A new report finds that Black and Latino communities are disproportionately affected by monkeypox, particularly gay men of color.
Findings from the Centers for Disease Control (CDC), a government agency dedicated to public health, reveal that the majority of monkeypox patients in the US are Black and Latino, accounting for approximately 58 percent of all cases. This is despite the fact that these groups only make up about 30 percent of the total US population.
Although the data does not indicate how many Black and Latino patients had had same-sex sexual contact prior to transmission, the CDC report reveals that 99 percent of all male-identified monkeypox patients are men who have sex with men (MSM). These findings are consistent with a study from July 21, New England Journal of Medicine indicating that 98 percent of people who have contracted monkeypox are gay, bisexual, or homosexual men.
The CDC researchers did not comment on the reasons for the higher incidence of monkeypox among Black and Latino people, but it is likely related to compound forms of marginalization of people living at the intersection of multiple minority identities. These groups, for example, also face a higher risk of contracting HIV/AIDS.
In a statement accompanying last month’s findings, the report’s authors conclude that more must be done to prevent vulnerable groups from coming into contact with the monkeypox virus. “Public health efforts must prioritize gay, bisexual, and other men who have sex with men, who are currently disproportionately affected, for prevention and testing, while addressing equity, minimizing stigma, and maintaining surveillance of transmission in other populations,” the researchers said.
The CDC report, which was last updated on July 28, is based on available data from 1,383 cases in 45 US states, not including Washington, DC, and Puerto Rico. The District of Columbia has the highest rate of monkeypox per capita, while New York and California have the most cases overall.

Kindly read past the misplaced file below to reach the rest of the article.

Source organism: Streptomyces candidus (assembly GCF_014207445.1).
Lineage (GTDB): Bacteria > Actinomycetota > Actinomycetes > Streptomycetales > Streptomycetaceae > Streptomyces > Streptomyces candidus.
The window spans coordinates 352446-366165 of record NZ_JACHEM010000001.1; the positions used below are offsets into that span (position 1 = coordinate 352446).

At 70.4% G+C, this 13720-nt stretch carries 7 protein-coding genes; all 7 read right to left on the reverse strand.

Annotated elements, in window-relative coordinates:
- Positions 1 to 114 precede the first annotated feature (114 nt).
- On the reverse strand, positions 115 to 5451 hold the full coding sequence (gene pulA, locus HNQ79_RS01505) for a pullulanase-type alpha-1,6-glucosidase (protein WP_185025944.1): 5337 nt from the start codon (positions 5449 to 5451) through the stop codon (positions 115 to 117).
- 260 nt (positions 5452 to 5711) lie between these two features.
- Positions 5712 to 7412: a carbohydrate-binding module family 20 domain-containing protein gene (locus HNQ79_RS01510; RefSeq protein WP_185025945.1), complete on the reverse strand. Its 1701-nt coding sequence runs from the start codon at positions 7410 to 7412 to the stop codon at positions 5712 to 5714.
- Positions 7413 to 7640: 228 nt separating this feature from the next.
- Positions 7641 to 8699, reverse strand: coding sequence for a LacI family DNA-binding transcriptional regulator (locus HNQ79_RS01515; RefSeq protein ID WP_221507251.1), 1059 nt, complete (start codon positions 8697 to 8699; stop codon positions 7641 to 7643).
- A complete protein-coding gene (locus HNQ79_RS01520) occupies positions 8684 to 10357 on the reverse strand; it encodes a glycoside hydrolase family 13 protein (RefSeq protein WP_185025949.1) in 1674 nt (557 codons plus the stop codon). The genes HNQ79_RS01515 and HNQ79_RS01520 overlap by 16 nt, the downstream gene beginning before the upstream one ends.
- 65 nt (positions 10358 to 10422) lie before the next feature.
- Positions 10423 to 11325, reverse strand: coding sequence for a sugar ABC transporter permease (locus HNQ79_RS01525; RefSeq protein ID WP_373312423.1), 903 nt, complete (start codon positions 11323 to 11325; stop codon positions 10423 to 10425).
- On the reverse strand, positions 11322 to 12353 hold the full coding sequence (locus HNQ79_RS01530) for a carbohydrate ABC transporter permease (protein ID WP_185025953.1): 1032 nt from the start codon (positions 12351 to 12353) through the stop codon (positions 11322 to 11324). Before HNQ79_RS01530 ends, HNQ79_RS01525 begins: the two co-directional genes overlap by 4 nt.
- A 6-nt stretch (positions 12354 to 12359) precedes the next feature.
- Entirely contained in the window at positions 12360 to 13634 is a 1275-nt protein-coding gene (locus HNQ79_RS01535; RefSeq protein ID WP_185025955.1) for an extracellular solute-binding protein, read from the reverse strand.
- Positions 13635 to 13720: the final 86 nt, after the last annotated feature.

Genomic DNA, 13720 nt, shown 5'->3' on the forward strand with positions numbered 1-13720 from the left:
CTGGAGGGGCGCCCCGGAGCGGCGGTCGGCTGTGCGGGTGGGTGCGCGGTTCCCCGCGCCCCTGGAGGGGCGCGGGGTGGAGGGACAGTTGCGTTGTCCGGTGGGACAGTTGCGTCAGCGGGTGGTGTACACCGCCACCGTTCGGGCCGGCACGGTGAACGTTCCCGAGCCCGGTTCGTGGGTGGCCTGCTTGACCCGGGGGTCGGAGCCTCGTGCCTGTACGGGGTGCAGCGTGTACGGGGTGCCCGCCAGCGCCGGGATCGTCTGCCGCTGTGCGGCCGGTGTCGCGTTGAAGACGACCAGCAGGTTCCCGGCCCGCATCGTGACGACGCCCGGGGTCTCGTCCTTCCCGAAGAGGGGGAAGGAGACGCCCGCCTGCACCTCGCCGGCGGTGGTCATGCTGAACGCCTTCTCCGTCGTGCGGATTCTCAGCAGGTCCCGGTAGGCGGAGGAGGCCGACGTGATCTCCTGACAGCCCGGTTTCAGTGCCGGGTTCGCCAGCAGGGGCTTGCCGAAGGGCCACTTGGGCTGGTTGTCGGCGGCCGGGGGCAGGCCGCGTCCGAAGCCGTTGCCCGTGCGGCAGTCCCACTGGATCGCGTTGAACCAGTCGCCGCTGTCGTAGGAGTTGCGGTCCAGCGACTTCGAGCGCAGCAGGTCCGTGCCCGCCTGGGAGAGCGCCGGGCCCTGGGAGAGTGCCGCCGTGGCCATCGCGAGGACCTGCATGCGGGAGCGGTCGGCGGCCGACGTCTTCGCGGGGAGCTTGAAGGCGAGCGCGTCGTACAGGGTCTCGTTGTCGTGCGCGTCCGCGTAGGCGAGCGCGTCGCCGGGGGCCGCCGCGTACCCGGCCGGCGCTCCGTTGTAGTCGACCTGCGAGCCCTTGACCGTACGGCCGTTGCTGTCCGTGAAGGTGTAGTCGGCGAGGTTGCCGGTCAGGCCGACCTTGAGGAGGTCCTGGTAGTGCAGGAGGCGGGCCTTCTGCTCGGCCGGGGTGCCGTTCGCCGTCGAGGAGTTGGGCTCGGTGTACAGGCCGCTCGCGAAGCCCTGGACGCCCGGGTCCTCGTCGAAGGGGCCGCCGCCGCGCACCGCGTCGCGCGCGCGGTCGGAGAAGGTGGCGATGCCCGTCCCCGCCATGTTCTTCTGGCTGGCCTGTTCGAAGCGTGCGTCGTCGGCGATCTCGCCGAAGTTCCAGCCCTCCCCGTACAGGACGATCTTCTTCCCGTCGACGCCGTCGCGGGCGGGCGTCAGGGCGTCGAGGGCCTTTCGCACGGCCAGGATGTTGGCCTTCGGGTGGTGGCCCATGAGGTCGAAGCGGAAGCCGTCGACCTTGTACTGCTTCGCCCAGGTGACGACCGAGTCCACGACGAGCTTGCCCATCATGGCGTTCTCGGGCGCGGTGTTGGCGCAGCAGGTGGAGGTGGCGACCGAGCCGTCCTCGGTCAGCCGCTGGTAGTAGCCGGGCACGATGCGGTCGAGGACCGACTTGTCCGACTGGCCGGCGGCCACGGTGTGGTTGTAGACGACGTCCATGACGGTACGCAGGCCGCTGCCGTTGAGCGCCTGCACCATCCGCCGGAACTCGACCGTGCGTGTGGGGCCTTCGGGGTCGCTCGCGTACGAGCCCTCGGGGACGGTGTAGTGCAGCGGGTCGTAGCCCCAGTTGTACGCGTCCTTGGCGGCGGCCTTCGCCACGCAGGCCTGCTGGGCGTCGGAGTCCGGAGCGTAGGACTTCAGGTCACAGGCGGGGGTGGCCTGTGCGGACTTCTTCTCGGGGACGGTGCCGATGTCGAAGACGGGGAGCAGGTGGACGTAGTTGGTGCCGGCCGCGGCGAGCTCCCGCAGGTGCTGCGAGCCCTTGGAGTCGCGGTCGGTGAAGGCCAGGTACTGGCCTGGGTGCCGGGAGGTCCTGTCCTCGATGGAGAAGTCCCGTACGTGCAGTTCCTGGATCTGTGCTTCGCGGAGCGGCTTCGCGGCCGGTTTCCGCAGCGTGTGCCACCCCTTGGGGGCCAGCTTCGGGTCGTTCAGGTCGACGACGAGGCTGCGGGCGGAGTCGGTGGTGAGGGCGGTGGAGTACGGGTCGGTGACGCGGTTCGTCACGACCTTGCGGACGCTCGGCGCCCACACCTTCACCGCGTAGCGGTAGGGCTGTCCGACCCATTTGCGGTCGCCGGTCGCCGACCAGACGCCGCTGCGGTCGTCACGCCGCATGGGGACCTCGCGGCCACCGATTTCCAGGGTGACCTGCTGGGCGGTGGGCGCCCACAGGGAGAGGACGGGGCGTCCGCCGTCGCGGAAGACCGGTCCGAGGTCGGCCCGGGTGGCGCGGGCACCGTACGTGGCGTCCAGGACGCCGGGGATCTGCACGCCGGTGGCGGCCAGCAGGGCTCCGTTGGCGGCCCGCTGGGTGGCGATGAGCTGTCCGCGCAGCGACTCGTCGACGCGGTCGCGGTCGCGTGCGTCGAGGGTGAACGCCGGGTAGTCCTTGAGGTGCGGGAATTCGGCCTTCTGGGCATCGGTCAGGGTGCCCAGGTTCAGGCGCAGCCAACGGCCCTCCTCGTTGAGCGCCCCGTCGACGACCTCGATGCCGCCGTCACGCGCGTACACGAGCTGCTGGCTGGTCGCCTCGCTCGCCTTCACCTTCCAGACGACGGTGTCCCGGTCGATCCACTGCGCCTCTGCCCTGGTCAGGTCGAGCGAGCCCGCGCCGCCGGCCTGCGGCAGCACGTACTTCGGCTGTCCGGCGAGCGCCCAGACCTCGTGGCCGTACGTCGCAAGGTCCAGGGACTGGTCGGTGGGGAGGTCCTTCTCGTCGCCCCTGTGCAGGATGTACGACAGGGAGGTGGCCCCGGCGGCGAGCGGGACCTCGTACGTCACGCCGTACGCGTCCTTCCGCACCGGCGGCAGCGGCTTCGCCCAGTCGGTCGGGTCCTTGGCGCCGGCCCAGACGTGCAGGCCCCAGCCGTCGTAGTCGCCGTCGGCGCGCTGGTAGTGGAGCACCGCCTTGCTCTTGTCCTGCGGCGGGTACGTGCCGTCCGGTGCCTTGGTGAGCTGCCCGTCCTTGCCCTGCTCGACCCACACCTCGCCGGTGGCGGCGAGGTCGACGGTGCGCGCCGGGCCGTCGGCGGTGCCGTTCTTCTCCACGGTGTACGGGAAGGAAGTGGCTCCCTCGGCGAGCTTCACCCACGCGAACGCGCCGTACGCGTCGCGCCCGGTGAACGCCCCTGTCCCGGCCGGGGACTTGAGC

Monkeypox has continued to spread both in the US and around the world in the days since the CDC findings were released. Currently, the CDC reports that there are 9,492 confirmed cases in the US, with Wyoming being the only state that has yet to record a single transmission of monkeypox. Globally, there have been 31,800 reports of monkeypox in 89 countries, including 82 countries that have historically had no recorded cases of monkeypox virus.
These numbers include 957 cases in Canada, the eighth most among the nations included in the CDC report. (The Public Health Agency of Canada reports a slightly higher number: 1,008, with 90 percent of all cases in the provinces of Ontario and Quebec.)
Although Canada has yet to declare the monkeypox outbreak a public health emergency, the Biden administration in the US officially did so on August 4 amid criticism for its alleged slow response to the crisis. . As the New York Times The US reportedly has only 1.1 million injections of the Jynneos vaccine, and the US Food and Drug Administration has proposed issuing smaller doses of vaccine to maximize the current supply. Under the proposal, people would receive a fifth of the typical dose.
To achieve complete vaccination, the CDC generally recommends that people receive two injections of the monkeypox vaccine given 28 days apart.
Health authorities have urged queer men to limit sexual contact to prevent the spread of the virus, but these recommendations have been criticized by some LGBTQ2S+ advocates. Monkeypox is not classified as a sexually transmitted infection and can be spread through skin-to-skin contact, contaminated surfaces, and the mucus or respiratory secretions of people who have already contracted the virus.
according to a BuzzFeed News reported, forms of contact such as hugging and shaking hands are less likely to result in transmission.
While officials have warned that monkeypox is “not a gay disease,” the virus’s association with marginalized communities has already begun to fuel anti-LGBTQ2S+ stigma. Police in Washington, DC, are investigating an attack on two men as a hate crime after they were reportedly assaulted by a group of teenagers who called them an anti-gay slur and referred to the smallpox outbreak. bow.
Dr. Anthony Fauci, the top medical adviser to President Joe Biden, recently warned of the costs of scapegoating gay men for the crisis.
“You fight the virus,” he said. NPR in an interview last month. “People who are infected with the virus are not stigmatized. You reach out to the community. It makes it very easy for them to have access to testing and treatment and vaccinations, instead of making it a situation where people are scared to come forward for that kind of thing.”
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